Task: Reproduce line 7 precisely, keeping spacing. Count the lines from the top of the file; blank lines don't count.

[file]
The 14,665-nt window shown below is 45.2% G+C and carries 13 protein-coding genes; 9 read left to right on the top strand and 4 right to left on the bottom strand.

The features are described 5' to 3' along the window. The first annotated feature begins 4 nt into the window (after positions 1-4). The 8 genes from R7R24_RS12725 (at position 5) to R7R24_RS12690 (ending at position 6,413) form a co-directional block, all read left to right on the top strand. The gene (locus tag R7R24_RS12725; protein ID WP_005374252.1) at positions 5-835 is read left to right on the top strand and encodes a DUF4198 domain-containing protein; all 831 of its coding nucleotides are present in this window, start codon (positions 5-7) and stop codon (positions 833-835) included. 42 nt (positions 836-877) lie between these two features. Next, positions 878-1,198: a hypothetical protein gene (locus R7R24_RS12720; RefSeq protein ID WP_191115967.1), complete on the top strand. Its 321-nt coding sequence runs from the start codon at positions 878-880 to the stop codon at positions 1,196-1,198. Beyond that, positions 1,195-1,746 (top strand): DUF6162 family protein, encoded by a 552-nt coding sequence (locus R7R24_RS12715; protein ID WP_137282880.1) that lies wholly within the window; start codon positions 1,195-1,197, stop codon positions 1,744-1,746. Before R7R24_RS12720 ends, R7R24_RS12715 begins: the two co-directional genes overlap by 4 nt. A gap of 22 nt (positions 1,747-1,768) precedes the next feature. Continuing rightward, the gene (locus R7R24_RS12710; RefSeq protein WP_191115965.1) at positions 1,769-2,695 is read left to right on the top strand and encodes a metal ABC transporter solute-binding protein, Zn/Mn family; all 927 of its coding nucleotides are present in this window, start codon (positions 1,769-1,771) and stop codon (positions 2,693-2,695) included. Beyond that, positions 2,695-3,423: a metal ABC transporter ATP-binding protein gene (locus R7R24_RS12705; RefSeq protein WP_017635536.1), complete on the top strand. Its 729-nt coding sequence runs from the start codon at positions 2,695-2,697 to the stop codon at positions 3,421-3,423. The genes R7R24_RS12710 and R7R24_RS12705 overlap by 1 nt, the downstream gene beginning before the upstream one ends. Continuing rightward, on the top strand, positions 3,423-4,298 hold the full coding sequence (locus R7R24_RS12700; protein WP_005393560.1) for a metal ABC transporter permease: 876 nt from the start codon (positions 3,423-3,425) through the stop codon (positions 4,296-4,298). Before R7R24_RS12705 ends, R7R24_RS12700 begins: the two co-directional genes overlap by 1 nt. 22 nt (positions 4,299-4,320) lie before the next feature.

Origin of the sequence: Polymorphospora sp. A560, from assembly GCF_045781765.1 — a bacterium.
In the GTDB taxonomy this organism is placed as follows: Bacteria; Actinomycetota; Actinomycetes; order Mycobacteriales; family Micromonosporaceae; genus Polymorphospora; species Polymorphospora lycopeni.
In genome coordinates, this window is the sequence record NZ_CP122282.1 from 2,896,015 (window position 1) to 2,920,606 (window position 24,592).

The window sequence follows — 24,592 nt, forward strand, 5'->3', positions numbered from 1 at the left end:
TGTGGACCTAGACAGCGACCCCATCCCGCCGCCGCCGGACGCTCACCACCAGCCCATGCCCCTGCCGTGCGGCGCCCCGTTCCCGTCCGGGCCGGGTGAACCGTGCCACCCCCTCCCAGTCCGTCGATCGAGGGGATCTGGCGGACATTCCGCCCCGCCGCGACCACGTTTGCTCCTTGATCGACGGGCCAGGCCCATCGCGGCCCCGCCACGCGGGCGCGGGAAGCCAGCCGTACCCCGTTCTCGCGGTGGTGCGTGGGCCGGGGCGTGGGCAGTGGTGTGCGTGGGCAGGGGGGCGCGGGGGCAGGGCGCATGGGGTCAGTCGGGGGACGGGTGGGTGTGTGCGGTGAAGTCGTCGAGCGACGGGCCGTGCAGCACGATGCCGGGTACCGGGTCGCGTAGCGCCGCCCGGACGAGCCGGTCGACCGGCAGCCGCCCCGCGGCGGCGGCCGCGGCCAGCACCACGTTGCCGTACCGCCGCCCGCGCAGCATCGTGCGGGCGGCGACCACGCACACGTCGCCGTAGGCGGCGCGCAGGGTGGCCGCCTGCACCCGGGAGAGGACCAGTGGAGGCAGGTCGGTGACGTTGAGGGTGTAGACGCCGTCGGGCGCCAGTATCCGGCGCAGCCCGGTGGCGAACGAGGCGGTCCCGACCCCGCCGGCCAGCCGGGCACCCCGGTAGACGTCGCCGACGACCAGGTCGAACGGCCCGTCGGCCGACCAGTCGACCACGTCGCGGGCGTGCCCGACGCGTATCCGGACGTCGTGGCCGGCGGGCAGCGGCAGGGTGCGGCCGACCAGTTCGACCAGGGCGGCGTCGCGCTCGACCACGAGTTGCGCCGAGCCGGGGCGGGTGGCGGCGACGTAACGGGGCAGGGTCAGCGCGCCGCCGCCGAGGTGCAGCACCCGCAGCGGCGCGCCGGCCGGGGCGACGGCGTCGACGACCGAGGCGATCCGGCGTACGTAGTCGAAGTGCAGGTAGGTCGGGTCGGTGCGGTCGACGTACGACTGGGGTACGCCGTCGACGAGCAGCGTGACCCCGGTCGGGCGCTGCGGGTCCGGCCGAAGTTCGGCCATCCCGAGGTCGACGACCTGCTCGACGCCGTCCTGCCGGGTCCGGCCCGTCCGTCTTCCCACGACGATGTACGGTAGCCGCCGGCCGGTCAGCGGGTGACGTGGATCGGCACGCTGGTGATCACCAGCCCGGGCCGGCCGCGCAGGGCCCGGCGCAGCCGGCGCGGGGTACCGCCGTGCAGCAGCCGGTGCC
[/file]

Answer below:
TGTGGACCTAGACAGCGACCCCATCCCGCCGCCGCCGGACGCTCACCACCAGCCCATGCCCCTGCCGTGCGGCGCCCCGTTCCCGTCCGGGCCGGGTGAACCGTGCCACCCCCTCCCAGTCCGTCGATCGAGGGGATCTGGCGGACATTCCGCCCCGCCGCGACCACGTTTGCTCCTTGATCGACGGGCCAGGCCCATCGCGGCCCCGCCACGCGGGCGCGGGAAGCCAGCCGTACCCCGTTCTCGCGGTGGTGCGTGGGCCGGGGCGTGGGCAGTGGTGTGCGTGGGCAGGGGGGCGCGGGGGCAGGGCGCATGGGGTCAGTCGGGGGACGGGTGGGTGTGTGCGGTGAAGTCGTCGAGCGACGGGCCGTGCAGCACGATGCCGGGTACCGGGTCGCGTAGCGCCGCCCGGACGAGCCGGTCGACCGGCAGCCGCCCCGCGGCGGCGGCCGCGGCCAGCACCACGTTGCCGTACCGCCGCCCGCGCAGCATCGTGCGGGCGGCGACCACGCACACGTCGCCGTAGGCGGCGCGCAGGGTGGCCGCCTGCACCCGGGAGAGGACCAGTGGAGGCAGGTCGGTGACGTTGAGGGTGTAGACGCCGTCGGGCGCCAGTATCCGGCGCAGCCCGGTGGCGAACGAGGCGGTCCCGACCCCGCCGGCCAGCCGGGCACCCCGGTAGACGTCGCCGACGACCAGGTCGAACGGCCCGTCGGCCGACCAGTCGACCACGTCGCGGGCGTGCCCGACGCGTATCCGGACGTCGTGGCCGGCGGGCAGCGGCAGGGTGCGGCCGACCAGTTCGACCAGGGCGGCGTCGCGCTCGACCACGAGTTGCGCCGAGCCGGGGCGGGTGGCGGCGACGTAACGGGGCAGGGTCAGCGCGCCGCCGCCGAGGTGCAGCACCCGCAGCGGCGCGCCGGCCGGGGCGACGGCGTCGACGACCGAGGCGATCCGGCGTACGTAGTCGAAGTGCAGGTAGGTCGGGTCGGTGCGGTCGACGTACGACTGGGGTACGCCGTCGACGAGCAGCGTGACCCCGGTCGGGCGCTGCGGGTCCGGCCGAAGTTCGGCCATCCCGAGGTCGACGACCTGCTCGACGCCGTCCTGCCGGGTCCGGCCCGTCCGTCTTCCCACGACGATGTACGGTAGCCGCCGGCCGGTCAGCGGGTGACGTGGATCGGCACGCTGGTGATCACCAGCCCGGGCCGGCCGCGCAGGGCCCGGCGCAGCCGGCGCGGGGTACCGCCGTGCAGCAGCCGGTGCC